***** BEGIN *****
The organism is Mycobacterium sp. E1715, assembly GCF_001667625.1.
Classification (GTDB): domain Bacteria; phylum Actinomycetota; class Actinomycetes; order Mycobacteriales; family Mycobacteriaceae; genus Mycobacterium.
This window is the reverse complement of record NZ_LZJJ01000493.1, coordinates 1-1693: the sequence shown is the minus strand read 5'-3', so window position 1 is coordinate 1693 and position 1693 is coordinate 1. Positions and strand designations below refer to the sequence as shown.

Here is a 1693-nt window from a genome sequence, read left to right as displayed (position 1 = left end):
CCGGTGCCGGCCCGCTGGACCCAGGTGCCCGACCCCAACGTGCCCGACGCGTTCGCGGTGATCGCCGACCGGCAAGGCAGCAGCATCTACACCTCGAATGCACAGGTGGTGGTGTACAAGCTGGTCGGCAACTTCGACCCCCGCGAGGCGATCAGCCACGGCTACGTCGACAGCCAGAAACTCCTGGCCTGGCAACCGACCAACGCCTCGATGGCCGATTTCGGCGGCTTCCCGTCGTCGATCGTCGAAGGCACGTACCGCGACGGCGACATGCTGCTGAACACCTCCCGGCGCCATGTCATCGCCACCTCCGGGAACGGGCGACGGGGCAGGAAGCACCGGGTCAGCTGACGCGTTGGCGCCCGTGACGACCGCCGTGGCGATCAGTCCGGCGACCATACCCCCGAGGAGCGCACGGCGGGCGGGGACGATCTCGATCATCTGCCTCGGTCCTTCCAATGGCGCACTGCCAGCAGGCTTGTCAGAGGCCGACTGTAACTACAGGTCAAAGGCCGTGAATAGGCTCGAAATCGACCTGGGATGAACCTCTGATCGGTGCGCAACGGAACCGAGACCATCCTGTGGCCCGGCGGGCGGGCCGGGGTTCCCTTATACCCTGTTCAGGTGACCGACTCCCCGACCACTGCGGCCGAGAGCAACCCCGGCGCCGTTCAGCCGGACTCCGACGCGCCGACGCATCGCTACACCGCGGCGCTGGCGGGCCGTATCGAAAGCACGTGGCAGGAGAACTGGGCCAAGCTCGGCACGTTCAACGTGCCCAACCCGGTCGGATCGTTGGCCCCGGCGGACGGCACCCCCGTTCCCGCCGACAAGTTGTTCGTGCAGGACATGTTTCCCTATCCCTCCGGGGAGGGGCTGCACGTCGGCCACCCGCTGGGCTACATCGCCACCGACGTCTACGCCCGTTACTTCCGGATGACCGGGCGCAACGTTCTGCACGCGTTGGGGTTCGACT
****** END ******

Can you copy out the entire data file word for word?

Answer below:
The organism is Mycobacterium sp. E1715, assembly GCF_001667625.1.
Classification (GTDB): domain Bacteria; phylum Actinomycetota; class Actinomycetes; order Mycobacteriales; family Mycobacteriaceae; genus Mycobacterium.
This window is the reverse complement of record NZ_LZJJ01000493.1, coordinates 1-1693: the sequence shown is the minus strand read 5'-3', so window position 1 is coordinate 1693 and position 1693 is coordinate 1. Positions and strand designations below refer to the sequence as shown.

Here is a 1693-nt window from a genome sequence, read left to right as displayed (position 1 = left end):
CCGGTGCCGGCCCGCTGGACCCAGGTGCCCGACCCCAACGTGCCCGACGCGTTCGCGGTGATCGCCGACCGGCAAGGCAGCAGCATCTACACCTCGAATGCACAGGTGGTGGTGTACAAGCTGGTCGGCAACTTCGACCCCCGCGAGGCGATCAGCCACGGCTACGTCGACAGCCAGAAACTCCTGGCCTGGCAACCGACCAACGCCTCGATGGCCGATTTCGGCGGCTTCCCGTCGTCGATCGTCGAAGGCACGTACCGCGACGGCGACATGCTGCTGAACACCTCCCGGCGCCATGTCATCGCCACCTCCGGGAACGGGCGACGGGGCAGGAAGCACCGGGTCAGCTGACGCGTTGGCGCCCGTGACGACCGCCGTGGCGATCAGTCCGGCGACCATACCCCCGAGGAGCGCACGGCGGGCGGGGACGATCTCGATCATCTGCCTCGGTCCTTCCAATGGCGCACTGCCAGCAGGCTTGTCAGAGGCCGACTGTAACTACAGGTCAAAGGCCGTGAATAGGCTCGAAATCGACCTGGGATGAACCTCTGATCGGTGCGCAACGGAACCGAGACCATCCTGTGGCCCGGCGGGCGGGCCGGGGTTCCCTTATACCCTGTTCAGGTGACCGACTCCCCGACCACTGCGGCCGAGAGCAACCCCGGCGCCGTTCAGCCGGACTCCGACGCGCCGACGCATCGCTACACCGCGGCGCTGGCGGGCCGTATCGAAAGCACGTGGCAGGAGAACTGGGCCAAGCTCGGCACGTTCAACGTGCCCAACCCGGTCGGATCGTTGGCCCCGGCGGACGGCACCCCCGTTCCCGCCGACAAGTTGTTCGTGCAGGACATGTTTCCCTATCCCTCCGGGGAGGGGCTGCACGTCGGCCACCCGCTGGGCTACATCGCCACCGACGTCTACGCCCGTTACTTCCGGATGACCGGGCGCAACGTTCTGCACGCGTTGGGGTTCGACT